Daily Reflection – Jan 3, 2016
Sunday 3 January 2016
First Reading: Isaiah 60:1-6
Responsorial Psalm: Lord, every nation on earth will adore you
Psalm 71(72):1-2, 7-8, 10-13
Second Reading: Ephesians 3:2-3, 5-6
Gospel Reading: Matthew 2:1-12. [Most Holy Name of Jesus]
Today’s Feast: The Ephipany of the Lord (Solemnity)
When Jesus was born in Bethlehem of Judea,
in the days of King Herod,
behold, magi from the east arrived in Jerusalem, saying,
“Where is the newborn king of the Jews?
We saw his star at its rising
and have come to do him homage.”
When King Herod heard this,
he was greatly troubled,
and all Jerusalem with him.
Assembling all the chief priests and the scribes of the people,
He inquired of them where the Christ was to be born.
They said to him, “In Bethlehem of Judea,
for thus it has been written through the prophet:
And you, Bethlehem, land of Judah,
are by no means least among the rulers of Judah;
since from you shall come a ruler,
who is to shepherd my people Israel.”
Then Herod called the magi secretly
and ascertained from them the time of the star’s appearance.
He sent them to Bethlehem and said,
“Go and search diligently for the child.
When you have found him, bring me word,
that I too may go and do him homage.”
After their audience with the king they set out.
And behold, the star that they had seen at its rising preceded them,
until it came and stopped over the place where the child was.
They were overjoyed at seeing the star,
and on entering the house
they saw the child with Mary his mother.
They prostrated themselves and did him homage.
Then they opened their treasures
and offered him gifts of gold, frankincense, and myrrh.
And having been warned in a dream not to return to Herod,
they departed for their country by another way.
In the days of King Herod, behold, magi from the east arrived. (Matthew 2:1)
Experience tells us that if you wake up expecting that you’re going to have a bad day, then you’ll most likely have a bad day. But if you wake up looking forward to the day, there’s a good chance your day will turn out well. It’s a simple illustration of how our attitudes can affect our behaviors, which then affect the way we deal with all kinds of situations.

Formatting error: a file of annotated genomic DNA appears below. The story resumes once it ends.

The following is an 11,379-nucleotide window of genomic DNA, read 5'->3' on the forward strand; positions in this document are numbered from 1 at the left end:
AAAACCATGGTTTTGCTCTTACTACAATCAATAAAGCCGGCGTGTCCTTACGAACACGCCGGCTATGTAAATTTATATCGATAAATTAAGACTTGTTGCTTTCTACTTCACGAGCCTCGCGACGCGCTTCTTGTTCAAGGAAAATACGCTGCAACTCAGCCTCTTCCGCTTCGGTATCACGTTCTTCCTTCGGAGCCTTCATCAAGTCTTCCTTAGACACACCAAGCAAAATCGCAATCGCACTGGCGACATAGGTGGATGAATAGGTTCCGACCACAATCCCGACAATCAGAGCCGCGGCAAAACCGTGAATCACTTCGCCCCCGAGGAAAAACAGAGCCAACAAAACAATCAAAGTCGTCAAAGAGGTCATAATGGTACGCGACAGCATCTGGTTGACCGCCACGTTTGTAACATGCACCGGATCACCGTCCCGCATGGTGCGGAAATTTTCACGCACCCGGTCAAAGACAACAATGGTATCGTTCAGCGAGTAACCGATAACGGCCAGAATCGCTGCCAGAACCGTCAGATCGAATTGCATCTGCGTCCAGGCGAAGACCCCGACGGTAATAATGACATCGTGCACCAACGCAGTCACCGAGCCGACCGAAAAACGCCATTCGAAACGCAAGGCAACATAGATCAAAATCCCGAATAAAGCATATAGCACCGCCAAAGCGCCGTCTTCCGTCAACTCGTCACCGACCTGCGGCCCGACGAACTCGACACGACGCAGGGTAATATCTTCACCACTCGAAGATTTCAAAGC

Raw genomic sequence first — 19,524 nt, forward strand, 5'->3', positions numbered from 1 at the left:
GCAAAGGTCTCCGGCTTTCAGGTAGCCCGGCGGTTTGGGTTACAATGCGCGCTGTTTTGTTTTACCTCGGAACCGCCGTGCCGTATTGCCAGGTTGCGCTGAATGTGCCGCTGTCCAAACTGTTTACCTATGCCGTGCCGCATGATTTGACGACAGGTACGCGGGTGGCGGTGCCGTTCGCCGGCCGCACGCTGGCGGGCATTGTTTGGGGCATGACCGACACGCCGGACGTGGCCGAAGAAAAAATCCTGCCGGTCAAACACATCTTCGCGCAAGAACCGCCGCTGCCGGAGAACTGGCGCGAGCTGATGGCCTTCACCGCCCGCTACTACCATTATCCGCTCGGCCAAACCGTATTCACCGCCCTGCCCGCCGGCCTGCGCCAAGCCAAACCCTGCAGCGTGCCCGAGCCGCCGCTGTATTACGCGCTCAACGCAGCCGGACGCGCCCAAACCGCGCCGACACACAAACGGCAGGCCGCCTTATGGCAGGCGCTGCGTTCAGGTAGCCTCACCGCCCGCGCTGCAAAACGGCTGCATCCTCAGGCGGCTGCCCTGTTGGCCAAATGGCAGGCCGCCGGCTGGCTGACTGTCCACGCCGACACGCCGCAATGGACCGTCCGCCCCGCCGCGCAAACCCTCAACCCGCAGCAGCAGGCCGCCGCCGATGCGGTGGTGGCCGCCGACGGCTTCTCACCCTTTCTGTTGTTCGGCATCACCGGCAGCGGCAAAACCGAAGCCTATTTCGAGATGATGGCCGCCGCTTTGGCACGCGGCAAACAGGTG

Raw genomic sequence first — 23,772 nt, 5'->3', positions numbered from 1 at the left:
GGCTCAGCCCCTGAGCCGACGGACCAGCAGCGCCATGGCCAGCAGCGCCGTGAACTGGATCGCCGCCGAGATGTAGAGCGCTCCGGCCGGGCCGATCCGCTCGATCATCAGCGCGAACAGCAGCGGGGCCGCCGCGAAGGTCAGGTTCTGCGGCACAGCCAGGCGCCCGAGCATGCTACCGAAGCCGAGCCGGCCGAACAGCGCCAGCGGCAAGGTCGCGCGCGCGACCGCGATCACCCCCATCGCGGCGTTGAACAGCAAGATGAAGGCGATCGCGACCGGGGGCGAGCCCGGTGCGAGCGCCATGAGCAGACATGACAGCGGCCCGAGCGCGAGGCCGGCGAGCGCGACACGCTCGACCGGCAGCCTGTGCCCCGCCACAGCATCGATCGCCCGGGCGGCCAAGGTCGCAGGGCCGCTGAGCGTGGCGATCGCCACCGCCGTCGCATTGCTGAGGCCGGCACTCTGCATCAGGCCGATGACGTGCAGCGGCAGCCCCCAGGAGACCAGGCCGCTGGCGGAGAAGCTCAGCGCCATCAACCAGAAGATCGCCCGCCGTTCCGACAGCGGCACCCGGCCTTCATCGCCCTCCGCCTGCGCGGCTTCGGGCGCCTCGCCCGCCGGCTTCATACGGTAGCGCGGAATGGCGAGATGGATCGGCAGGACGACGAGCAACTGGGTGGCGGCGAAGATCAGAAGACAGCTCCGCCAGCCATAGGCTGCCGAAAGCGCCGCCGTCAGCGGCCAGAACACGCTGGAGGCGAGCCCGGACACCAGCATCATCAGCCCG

Today’s Gospel gives us a striking example of how powerful our predispositions can be. First, we meet King Herod, who is “greatly troubled” by news of Jesus’ birth (Matthew 2:3). Then, we meet the magi, who are “overjoyed” by the exact same event (2:10). Both grasp that a new king has been born, and both are eager to see him—but for different reasons. Herod, insecure about his grasp on power, sees Jesus as a threat and uses deception to try to destroy him. The magi, seekers of wisdom, are excited by the news and hurry to offer royal gifts to the child.
We all can point to ways that fear, envy, or some other negative emotion has colored the way we approach a situation. Instead of remembering that Jesus is always seeking to do us good, we think that he has forgotten us or, worse, that he is punishing us. But if we can face each situation with an open heart, ready to find God’s presence, fear and doubt will begin to melt away. We’ll find Jesus in unexpected, unlikely places—just as the magi found almighty God in the modest home of Mary and Joseph.
So when you are in a moment of fear or doubt, pause, and ask the Holy Spirit to help you find God’s presence. Ask him to help you take on a more open, trusting attitude. As you do, you’ll discover the kind of joy and even awe that the magi felt.
“Holy Spirit, direct my attitude today. Help me to sense your guidance, and fill my heart with your joy.”